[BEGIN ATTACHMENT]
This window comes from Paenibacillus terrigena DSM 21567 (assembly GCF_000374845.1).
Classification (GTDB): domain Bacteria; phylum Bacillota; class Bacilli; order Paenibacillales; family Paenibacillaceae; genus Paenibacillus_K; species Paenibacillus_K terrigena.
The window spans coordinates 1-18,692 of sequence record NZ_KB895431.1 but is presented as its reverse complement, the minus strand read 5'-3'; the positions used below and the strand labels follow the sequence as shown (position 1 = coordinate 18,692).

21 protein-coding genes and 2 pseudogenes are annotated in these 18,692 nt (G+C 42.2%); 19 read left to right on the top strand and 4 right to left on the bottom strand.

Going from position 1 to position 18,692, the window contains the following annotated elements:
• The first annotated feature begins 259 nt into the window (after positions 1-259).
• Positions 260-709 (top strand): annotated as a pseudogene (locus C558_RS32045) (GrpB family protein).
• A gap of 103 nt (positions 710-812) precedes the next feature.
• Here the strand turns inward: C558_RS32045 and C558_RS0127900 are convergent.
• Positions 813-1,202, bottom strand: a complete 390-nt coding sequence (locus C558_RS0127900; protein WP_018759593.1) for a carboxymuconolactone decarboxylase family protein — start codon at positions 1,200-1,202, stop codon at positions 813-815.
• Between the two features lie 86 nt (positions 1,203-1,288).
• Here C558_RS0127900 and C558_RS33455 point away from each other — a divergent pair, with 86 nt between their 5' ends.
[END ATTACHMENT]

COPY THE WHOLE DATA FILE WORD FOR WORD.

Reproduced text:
This window comes from Paenibacillus terrigena DSM 21567 (assembly GCF_000374845.1).
Classification (GTDB): domain Bacteria; phylum Bacillota; class Bacilli; order Paenibacillales; family Paenibacillaceae; genus Paenibacillus_K; species Paenibacillus_K terrigena.
The window spans coordinates 1-18,692 of sequence record NZ_KB895431.1 but is presented as its reverse complement, the minus strand read 5'-3'; the positions used below and the strand labels follow the sequence as shown (position 1 = coordinate 18,692).

21 protein-coding genes and 2 pseudogenes are annotated in these 18,692 nt (G+C 42.2%); 19 read left to right on the top strand and 4 right to left on the bottom strand.

Going from position 1 to position 18,692, the window contains the following annotated elements:
• The first annotated feature begins 259 nt into the window (after positions 1-259).
• Positions 260-709 (top strand): annotated as a pseudogene (locus C558_RS32045) (GrpB family protein).
• A gap of 103 nt (positions 710-812) precedes the next feature.
• Here the strand turns inward: C558_RS32045 and C558_RS0127900 are convergent.
• Positions 813-1,202, bottom strand: a complete 390-nt coding sequence (locus C558_RS0127900; protein WP_018759593.1) for a carboxymuconolactone decarboxylase family protein — start codon at positions 1,200-1,202, stop codon at positions 813-815.
• Between the two features lie 86 nt (positions 1,203-1,288).
• Here C558_RS0127900 and C558_RS33455 point away from each other — a divergent pair, with 86 nt between their 5' ends.